The Great Gatsby by F. Scott Fitzgerald there are several major themes that reflect the experiences of all Americans and relate to them personally in some way, shape, or form. In the Great Gatsby these themes relate to all Americans because everyone struggles to obtain the American Dream. However, in the Great Gatsby, most Americans are unsuccessful in their struggle to obtain the American dream and the American dream disintegrates as the novel progresses. The Second theme present in The Great Gatsby is the upper class’ hollow attitude and behavior towards the middle and lower class Americans.
The Great Gatsby is symbolic of America and its people as a whole in the 1920s. During the 1920s America was undergoing a shift from the gilded age to the progressive era. Fitzgerald’s symbolism in the novel thoroughly describes and portrays the disintegration of the American dream during the era of material excess. The characters in the Great Gatsby possess an empty pursuit of pleasure. The reckless exultance that led to large, elegant parties, similar to the ostentatious parties Jay Gatsby threw every Saturday night, resulted in the further corruption and disintegration of the American dream because of the limitless desire for money and pleasure took higher precedence over patrician goals.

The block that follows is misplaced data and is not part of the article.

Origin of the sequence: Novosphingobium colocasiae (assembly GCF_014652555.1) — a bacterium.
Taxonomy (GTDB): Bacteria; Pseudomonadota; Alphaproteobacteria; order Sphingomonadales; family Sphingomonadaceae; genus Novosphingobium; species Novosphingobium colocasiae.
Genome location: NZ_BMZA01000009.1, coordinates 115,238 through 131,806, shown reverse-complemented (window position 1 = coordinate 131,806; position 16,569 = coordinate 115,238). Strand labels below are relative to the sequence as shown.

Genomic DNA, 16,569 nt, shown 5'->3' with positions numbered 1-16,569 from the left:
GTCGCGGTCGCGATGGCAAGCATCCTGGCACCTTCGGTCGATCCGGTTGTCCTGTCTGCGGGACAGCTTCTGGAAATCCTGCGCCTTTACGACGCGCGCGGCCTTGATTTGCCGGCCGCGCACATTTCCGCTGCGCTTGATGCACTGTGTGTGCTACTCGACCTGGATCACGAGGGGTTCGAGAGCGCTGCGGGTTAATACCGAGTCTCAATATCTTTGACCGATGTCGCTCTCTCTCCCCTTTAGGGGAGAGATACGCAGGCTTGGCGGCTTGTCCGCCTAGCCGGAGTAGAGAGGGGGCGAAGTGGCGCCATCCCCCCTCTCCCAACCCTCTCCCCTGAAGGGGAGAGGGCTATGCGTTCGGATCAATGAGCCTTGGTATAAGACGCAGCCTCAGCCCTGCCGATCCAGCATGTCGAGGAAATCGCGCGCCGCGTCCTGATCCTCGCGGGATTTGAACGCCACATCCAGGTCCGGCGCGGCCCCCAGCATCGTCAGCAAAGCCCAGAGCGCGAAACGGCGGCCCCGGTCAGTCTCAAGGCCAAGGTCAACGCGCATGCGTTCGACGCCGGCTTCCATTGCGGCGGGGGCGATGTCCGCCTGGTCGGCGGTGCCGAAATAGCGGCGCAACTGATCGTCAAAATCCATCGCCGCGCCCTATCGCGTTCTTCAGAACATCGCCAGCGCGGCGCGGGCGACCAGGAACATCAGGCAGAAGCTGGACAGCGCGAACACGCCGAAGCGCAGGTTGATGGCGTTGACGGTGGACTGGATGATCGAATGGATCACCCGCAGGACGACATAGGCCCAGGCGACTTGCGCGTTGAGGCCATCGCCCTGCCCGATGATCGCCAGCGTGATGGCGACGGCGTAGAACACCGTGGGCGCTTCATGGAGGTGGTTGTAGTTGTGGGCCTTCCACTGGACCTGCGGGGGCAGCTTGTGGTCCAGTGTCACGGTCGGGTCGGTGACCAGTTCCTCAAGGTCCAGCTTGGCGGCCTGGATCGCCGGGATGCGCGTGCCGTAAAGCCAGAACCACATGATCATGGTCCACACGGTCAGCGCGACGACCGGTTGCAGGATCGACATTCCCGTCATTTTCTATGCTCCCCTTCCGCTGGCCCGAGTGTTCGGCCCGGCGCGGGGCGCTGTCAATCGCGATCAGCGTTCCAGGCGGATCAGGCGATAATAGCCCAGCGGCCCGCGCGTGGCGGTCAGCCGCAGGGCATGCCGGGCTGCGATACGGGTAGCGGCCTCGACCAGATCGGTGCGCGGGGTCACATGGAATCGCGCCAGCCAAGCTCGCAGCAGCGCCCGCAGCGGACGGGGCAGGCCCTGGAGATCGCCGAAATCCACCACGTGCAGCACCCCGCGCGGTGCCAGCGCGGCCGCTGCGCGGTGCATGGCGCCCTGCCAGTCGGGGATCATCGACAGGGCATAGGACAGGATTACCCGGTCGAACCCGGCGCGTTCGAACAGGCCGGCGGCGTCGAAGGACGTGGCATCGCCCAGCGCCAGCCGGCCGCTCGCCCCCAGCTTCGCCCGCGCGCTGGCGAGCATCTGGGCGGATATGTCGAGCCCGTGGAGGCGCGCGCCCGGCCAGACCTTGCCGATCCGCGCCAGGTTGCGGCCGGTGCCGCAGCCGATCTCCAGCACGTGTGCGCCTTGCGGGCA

The characters in the Great Gatsby are used as representations of the new corrupt social trends of the American 1920s. An example of Fitzgerald’s positioning of the characters as representations are the various party guests that would attend Jay Gatsby’s lavish parties. “I believe that on the first night I went to Gatsby's house I was one of the few guests who had actually been invited. People were not invited-they went there. They got into automobiles which bore them out to Long Island, and somehow they ended up at Gatsby's door. Once there they were introduced by somebody who knew Gatsby, and after that they conducted themselves according to the rules of behavior associated with amusement parks. Sometimes they came and went without having met Gatsby at all, came for the party with a simplicity of heart that was its own ticket of admission (Fitzgerald 43).” “I was immediately struck by the number of young Englishmen dotted about; all well dressed, all looking a little hungry, and all talking in low, earnest voices to solid and prosperous Americans. I was sure that they were selling something: bonds or insurance or automobiles. They were at least agonizingly aware of the easy money in the vicinity and convinced that it was theirs for a few words in the right key (Fitzgerald 44).” The party guests symbolize and are evidence of the greedy scramble for wealth, prosperity, and social acceptance into the American upper class.
Nick Carraway explains that the American Dream was originally about discovery, individualism, and the pursuit of happiness however, the shift from the gilded age to the progressive era, with easy money and severely relaxed social values, the...